For the ethnic Uighurs in far western China, perhaps nothing is more essential than a knife.
Farmers use them to slice open melons that they sell on the roadside. In open-air markets, butchers slaughter sheep and cattle in accordance with Muslim practice.
A knife by the bedside is thought to keep away bad dreams. On a baby’s seventh day of life, it’s tradition for parents to briefly slip a blade under the sleeping infant’s head to guarantee a long and healthy life.
But in the wake of a string of deadly clashes and terrorist attacks, including a mass slashing, knives have taken on a deadly cast in the region.
Photos: Julie Makinen / Los Angeles Times
Stay cool, Los Angeles — like the people above in a 1920s-era photo from the Los Angeles Municipal Plunge.
Wherever you go to cool off, you’re unlikely to encounter the swimsuits of the 1920s. The Times reported in July 1920 about a rule requiring women’s swimsuits to have skirts — and not gauzy or see-through skirts neither!
From an article headlined What Ho! Put Skirts on Bathers:
Oh, you film bathing beauties! Likewise, a what ho! or two for the Venice mermaids, also what to tell! This is to warn you that if you would a-bathing go at any of the municipal swimming pools you must leave your gay and abbreviated bathing suits at home, for the Playground Commission, with the Council’s connivance, has issued a Puritan pool edict.
In other words, if you, this is only for feminine ears, would swim anywhere within the purlieus of Los Angeles you must hide your charms with a skirt that isn’t diaphanous.
"Oh, yes," said Supt. Raitt of the Department of Playgrounds, yesterday, "we are turning back young women who would bathe in the city pools in suits that — ah, ahem — we, you know — suits that would be all right perhaps at Venice or Atlantic City but — well, we cannot permit them."
Read the rest of The Times’ story about the "Puritan pool edict."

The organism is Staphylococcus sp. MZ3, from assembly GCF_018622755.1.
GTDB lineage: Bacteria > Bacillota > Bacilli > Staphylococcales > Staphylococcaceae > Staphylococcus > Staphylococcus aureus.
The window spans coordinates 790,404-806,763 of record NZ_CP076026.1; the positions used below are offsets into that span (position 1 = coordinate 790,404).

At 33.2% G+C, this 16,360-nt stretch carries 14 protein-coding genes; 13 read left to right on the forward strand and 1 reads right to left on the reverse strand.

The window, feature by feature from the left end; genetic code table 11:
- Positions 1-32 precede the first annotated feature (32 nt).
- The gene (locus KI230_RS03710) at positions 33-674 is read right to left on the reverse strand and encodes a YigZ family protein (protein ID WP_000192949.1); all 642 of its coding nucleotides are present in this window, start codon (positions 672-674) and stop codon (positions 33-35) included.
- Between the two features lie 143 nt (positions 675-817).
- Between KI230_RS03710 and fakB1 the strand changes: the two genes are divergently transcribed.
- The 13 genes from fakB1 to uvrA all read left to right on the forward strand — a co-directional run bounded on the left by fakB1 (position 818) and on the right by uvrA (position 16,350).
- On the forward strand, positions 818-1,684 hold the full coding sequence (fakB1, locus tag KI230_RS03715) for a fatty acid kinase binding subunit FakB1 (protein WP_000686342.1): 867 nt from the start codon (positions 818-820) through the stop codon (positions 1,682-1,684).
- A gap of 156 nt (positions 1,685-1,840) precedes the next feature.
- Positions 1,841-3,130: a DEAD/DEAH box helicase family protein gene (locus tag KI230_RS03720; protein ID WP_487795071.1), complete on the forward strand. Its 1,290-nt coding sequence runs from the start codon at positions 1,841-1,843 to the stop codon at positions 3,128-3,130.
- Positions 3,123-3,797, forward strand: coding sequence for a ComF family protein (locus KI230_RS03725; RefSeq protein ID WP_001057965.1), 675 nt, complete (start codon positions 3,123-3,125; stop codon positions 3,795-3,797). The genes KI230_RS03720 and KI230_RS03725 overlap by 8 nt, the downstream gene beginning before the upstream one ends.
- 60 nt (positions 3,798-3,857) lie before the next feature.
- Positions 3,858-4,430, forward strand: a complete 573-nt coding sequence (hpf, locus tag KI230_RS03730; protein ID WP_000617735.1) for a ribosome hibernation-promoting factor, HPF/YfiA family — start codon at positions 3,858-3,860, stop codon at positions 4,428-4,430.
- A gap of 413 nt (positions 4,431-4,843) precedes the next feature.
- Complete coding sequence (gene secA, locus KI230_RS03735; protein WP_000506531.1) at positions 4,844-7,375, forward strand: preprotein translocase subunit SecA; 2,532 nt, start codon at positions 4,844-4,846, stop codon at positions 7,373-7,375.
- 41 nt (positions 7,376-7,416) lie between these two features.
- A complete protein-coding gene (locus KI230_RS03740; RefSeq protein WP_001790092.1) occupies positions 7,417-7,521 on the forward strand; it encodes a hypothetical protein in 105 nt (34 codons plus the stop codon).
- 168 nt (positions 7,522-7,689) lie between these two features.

Photo: Bathers at Los Angeles public swimming pool the Municipal Plunge, circa 1920. Credit: Los Angeles Times / UCLA Library
This SoCal heat wave is breaking records, but we haven’t heard about any new fashion edicts yet.
test reblogged from latimespast
Boeing and California-based SpaceX have landed NASA contracts worth a total of $6.8 billion to launch an astronaut into space, the agency has announced.
President Obama awarded the Medal of Honor to two Vietnam War soldiers today. “Sometimes even the most extraordinary stories can get lost in the fog of war or the passage of time,” the president said, noting that the medal is typically awarded within a few years of the acts of bravery. Above you can see which recent wars the recipients of the medal fought in.
Repurposed parking meters in Pasadena are collecting change for nonprofits that serve the homeless. Pasadena is the first city in L.A. County to try the donation meters, which are supposed to raise awareness for the city’s homeless programs.
Photo: Ricardo DeAratanha / Los Angeles Times
This weekend marks the 200th anniversary of “The Star-Spangled Banner” — the poem written in 1814 that in 1931 became the United States’ official national anthem.
On March 3, 1931, Congress sent its bill to make the song the official anthem to President Hoover. See The Times’ coverage of that here: National Hymn Bill Approved. Alas, The Times was not around to cover the War of 1812.
Above, that banner yet waves over Griffith Park in 1934.
And for more history about “The Star-Spangled Banner,” read staff writer Michael Muskal: 'Star-Spangled Banner': Anthem was once a song of drinking and sex
Photo: Dr. Frederick C. Leonard speaks at the dedication ceremony for the Astronomers Monument at Griffith Park, Los Angeles, 1934. Credit: Los Angeles Times / UCLA Library
test reblogged from latimespast
Arnold Schwarzenegger’s official gubernatorial portrait was unveiled this week in Sacramento, with a slight modification from its original design: In it, he was once depicted wearing a lapel pin that bore the image of his now-former wife, Maria Shriver.
Photo: Schwarzenegger poses with the portrait after it was unveiled at the Capitol in Sacramento on Sept. 8. Credit: Rich Pedroncelli / Associated Press
More than 1,400 people have been executed in the United States since the Supreme Court ruled that the death penalty was constitutional in 1976. Here are a few key facts about capital punishment in the U.S.
A 23,000-square-foot home in Beverly Hills that’s on the market for $85 million has plenty of room to show off your cars and your M&Ms.
Photos courtesy of Simon Berlyn.